Recently, in my post featuring Cars & Coffee Irvine, I noticed a lot of the comments I received were about the Rocket Bunny body kit featured on the Fatlace FR-S. Few of these comments actually praised the kit, as most of the people who commented were either confused or disgusted by the kit.

Rough Style ExplainedS

They noticed the exposed bolts, the wide tires that were beyond the wide wheels, and negative camber. These are all characteristics of popular tuning styles known under a general collective- "Rough Style" These styles are all very different, however they share most of the characteristics above.

Rough Style ExplainedS

Let's start off with a little explanation as to why Japan loves this look so much: Racing. In Japan, racing has always been rough, with exposed bolts on the overfenders, a front mounted oil cooler sticking out of the grill, and battle scars everywhere. I mean come on, seeing this racing around your local race track, wouldn't you want a poster? But, Japan has taken that to another level- saying "Screw posters" and going out and making their own versions of these historic race cars. These race cars are pretty much the main inspiration behind every one of these cars. I shall now detail a few of these styles...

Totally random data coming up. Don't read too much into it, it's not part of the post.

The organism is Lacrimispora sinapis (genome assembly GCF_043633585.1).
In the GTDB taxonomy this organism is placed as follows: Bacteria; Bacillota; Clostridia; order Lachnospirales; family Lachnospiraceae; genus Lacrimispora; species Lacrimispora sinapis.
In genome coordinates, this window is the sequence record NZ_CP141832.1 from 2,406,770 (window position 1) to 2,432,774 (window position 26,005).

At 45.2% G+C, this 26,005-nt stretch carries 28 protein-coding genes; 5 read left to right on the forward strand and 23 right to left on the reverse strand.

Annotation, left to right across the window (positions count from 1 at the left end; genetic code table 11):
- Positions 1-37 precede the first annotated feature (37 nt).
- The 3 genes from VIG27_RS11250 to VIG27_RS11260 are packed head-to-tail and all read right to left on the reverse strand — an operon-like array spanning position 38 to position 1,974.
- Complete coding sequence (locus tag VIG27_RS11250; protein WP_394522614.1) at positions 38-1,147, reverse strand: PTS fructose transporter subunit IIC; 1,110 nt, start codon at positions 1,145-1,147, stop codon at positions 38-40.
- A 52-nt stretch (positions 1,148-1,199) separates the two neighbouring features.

Rough Style ExplainedS

SHAKOTAN

Shakotan cars are very low, wide, typically feature at least a few negative degrees of camber, sometimes feature extreme body kits, and feature many of the Japanese race car traits popular in Japan, such as external oil coolers. It originated in the '70s, owners typically were a part of car clubs, until the manga "Shakotan Boogie" which blew up the scene. The Z featured here may not be Japanese modified, but is definitely a good picture for what Shakotan represents.

Rough Style ExplainedS

Bōsōzoku

Yes, that Bōsōzoku, which you might think is just simply a car with wide fenders, low stance and some upright exhausts. No, it's a bit different than that. It takes those characteristics to the extreme. Inspired by the Super-Silhouette Works racers of the 80s, these cars feature huge overfenders, huge extended lips, crazy body work, external oil coolers, light modifications, mods to the point where the car sometimes isn't recognizable. Oh yeah, and those crazy cool exhaust pipes that can range from straight up in the air, to a star. The Bosozoku trend was started by street gangs in Japan- often populated by young teenagers who wanted to rebel against the government, these teens often disturbed neighborhoods with their loud bikes, cars and violent assaults. These gangs often led to Yakuza recruitment. Now Bosozoku is just a term for this crazy style of modifications.

Rough Style ExplainedS

MODERN

Whilst it doesn't exactly have a name yet, it's certainly it's own style. Blown up recently as an attempt to be classic yet new, they feature wide body kits with exposed bolts, wide wheels and tires and cool paint jobs. Popular names in this new era are RAUH-Welt (RWB), Liberty Walk, BenSopra and of course (All under the same company) T.R.A-Kyoto, Rocket Bunny and 6666 Customs.

Rough Style ExplainedS

So no, this isn't just some "fad" it's been around for a long time, and a lot of people love it- including me. It will continue to evolve and revolutionize the auto industry- as it is today.

Rough Style ExplainedS